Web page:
The first class of each new workshop, I provided each student with background information on the musical, the show’s synopsis and history, you-tube clips of musical numbers, movie scenes, etc, online websites for further info and all song lyrics. (I would suggest that each student be responsible for also obtaining a 3-ring binder to hold all these pages in throughout the year). I also handed out their scripts, which included a cast list, as well as a prop-list and costume-list (which we tried to keep simple and to things the students already had at home.) While this may seem like a lot of material and information to hand out, giving them everything up front makes it much easier and clearer throughout the process.

Teacher should also make a weekly time-line for themselves as to what musical numbers and scenes need to be set each class, so they stay on performance schedule. Make sure to allot room for things going off course and time to clean and review at the end as well.

A couple of things that I found most interesting throughout the process was how wonderful it was to see each student really flourish in their interest areas but also push themselves to uninhibitedly try new things out of their comfort zones; whether it be singing a line by themselves, dancing a feature, or acting out dialogue for the first time. Another wonderful thing that might occur (which I didn’t anticipate) was the class’ self- motivation and initiative on the production end. By the middle of the first cycle, they had a prop-master in place as well as a set designer, costume organizer and student who designed programs for show night. It really started to become a collaborative effort where the kids were not only learning the musicals but ultimately producing their own show as well.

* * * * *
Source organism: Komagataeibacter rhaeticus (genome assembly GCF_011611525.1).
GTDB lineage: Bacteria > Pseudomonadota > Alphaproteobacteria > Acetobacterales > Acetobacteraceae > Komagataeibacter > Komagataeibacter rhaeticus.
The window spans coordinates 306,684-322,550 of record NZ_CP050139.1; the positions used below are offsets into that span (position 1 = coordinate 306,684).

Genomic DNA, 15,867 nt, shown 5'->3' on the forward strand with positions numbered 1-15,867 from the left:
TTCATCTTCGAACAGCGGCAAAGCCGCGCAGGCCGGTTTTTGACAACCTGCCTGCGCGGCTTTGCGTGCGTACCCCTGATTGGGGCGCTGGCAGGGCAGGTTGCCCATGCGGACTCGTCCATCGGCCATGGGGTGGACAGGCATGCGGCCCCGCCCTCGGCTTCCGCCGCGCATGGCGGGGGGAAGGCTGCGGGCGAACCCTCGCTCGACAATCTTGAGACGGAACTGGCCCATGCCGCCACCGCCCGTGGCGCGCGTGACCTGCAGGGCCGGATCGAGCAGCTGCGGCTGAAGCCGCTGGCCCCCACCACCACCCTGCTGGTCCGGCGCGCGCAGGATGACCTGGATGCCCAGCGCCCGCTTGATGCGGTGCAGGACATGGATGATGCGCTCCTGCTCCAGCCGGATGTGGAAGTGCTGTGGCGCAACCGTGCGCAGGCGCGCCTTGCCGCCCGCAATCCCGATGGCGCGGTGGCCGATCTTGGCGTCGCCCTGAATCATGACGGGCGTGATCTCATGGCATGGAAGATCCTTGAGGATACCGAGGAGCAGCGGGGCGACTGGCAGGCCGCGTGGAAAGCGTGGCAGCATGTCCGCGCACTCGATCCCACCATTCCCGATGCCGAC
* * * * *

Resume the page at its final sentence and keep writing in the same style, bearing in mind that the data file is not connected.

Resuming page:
As for show night, keep it simple and laid-back. This keeps the students relaxed and ready to have fun and perform at their best! We set up audience style seating and reminded audience members at the start of the show that a workshop was a scaled down, work-in-progress, i.e. no lighting, live accompaniment, etc. To our delight, parents were pleasingly astonished at how much material the students learned in 11 weeks and boasted about how much fun they had reliving the musicals and seeing their children perform with such understanding of the book, score and choreography! I think you will also find that parents will ultimately be ecstatic at how engaged their kids are with this musical-theatre curriculum idea!

Merde!

See you in the dance studio!

Jessie